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Gordon Elliott

Gordon Elliott walked the track with Bryan Cooper on Friday morning.  Half past eight on Gold Cup morning, and trainer and rider are out on the track, talking tactics, trying to discuss and yet suppress thoughts on what might play out later that afternoon on the very ground on which they are walking.

“I was nervous,” says Elliott.  “God I was nervous.  Bryan was probably nervous too, but he wasn’t showing it.  I was probably trying to hide it from him, he was probably trying to hide it from me.”

The trainer was nervous because victory was a real possibility.  Imagine that, Gold Cup-winning trainer.

He had trained a Grand National winner before, but things were very different then.  Silver Birch was an outsider for the 2007 Grand National, a largely unconsidered 33/1 shot.  Also, Elliott was younger.  He isn’t old now, just 38, but he is box office these days, the main challenge to Willie Mullins’ world domination.  Back then he was a whipper-snapper 29-year-old trainer who didn’t really do nerves and who, remarkably, had never had a winner in Ireland.

He talks about how lucky he is, to have the horses he has, to have the staff he has, the owners he has.  He speaks about how lucky he is that Michael and Eddie O’Leary from Gigginstown House Stud put such faith in him from so early in his career.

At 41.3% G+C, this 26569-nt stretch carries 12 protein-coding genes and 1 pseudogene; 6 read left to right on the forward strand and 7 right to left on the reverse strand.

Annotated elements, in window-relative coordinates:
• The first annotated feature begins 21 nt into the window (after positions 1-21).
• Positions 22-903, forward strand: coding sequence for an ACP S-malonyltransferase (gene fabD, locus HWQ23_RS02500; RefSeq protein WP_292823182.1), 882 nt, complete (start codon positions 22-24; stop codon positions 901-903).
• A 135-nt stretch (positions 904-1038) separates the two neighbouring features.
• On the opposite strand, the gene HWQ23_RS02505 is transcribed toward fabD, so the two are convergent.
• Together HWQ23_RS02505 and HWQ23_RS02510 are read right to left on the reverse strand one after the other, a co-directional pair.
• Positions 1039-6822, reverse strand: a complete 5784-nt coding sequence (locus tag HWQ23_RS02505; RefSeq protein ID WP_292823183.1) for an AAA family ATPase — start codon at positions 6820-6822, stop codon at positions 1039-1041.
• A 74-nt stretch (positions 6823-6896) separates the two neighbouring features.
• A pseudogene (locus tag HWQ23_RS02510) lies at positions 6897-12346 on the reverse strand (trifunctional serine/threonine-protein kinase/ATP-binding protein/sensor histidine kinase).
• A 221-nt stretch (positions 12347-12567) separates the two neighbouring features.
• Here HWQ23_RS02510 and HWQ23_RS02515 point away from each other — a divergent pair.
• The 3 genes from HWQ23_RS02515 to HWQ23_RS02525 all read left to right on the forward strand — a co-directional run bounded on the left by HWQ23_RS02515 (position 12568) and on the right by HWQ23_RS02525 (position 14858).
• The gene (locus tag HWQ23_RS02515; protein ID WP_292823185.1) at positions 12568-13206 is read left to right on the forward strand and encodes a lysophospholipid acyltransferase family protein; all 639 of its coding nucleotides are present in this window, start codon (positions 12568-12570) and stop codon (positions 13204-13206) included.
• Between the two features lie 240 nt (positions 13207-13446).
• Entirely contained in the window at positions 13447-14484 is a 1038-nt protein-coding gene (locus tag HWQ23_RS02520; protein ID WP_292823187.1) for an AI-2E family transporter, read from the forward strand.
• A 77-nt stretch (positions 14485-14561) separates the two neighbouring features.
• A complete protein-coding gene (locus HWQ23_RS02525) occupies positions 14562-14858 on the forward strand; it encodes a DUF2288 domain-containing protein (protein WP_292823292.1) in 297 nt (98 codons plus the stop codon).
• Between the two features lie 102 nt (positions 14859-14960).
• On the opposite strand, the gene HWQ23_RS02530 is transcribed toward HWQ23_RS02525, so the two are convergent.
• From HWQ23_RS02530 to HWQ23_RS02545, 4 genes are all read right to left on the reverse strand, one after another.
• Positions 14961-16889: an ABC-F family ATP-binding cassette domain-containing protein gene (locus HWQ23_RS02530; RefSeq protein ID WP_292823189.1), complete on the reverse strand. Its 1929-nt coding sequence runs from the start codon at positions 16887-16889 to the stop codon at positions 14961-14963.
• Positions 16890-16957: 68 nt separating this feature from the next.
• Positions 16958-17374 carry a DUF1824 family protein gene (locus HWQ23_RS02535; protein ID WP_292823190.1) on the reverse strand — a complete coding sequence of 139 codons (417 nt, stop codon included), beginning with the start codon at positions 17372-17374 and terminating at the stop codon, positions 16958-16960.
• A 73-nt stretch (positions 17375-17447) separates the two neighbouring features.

Gigginstown’s first Gold Cup winner was in 2006, War Of Attrition.  Michael O’Leary said then that he should stop, that it didn’t get any better than that, than winning a Gold Cup.  Thankfully, he didn’t stop.  Then 10 years later, he has his second Gold Cup.  He said on Friday that it was a nice way to celebrate the anniversary.

Define the Gold Cup, define what it means.  This is Michael O’Leary, one of the most successful business people that Ireland has every produced, and watching his horse winning the Gold Cup moves him to tears.  That’s the Gold Cup right there.

It had been a roller-coaster week for Elliott.  His three runners at the Cheltenham Festival on Tuesday had run well, but none of them had won.  Then No More Heroes had got beaten in the RSA Chase on Wednesday.  Then Diamond King won the Coral Cup.  Then the news came through that No More Heroes had suffered a fatal injury.  Dizzy highs and bottomless lows.  Try to deal with all of that and still concentrate on your Gold Cup favourite.

“To lose a horse like No More Heroes was a devastating blow.  He was a top class horse, you would have been thinking that he was a future Gold Cup horse, but he was also a real gentleman.  It is devastating for everyone in the yard.  But these things happen, you have to put them behind you and move on.”

Thursday followed Wednesday and Elliott had another winner, Cause Of Causes in the last race, the Kim Muir Chase, under a typically cool ride from Jamie Codd.  Then Friday, then Gold Cup day dawned.

Elliott always loved Don Cossack.  From the day that he first arrived in the yard in 2011, a new Gigginstown House Stud recruit, a once-raced bumper horse from Eddie Hales’ yard.  He won his first three bumpers for Elliott, and the trainer dreamed.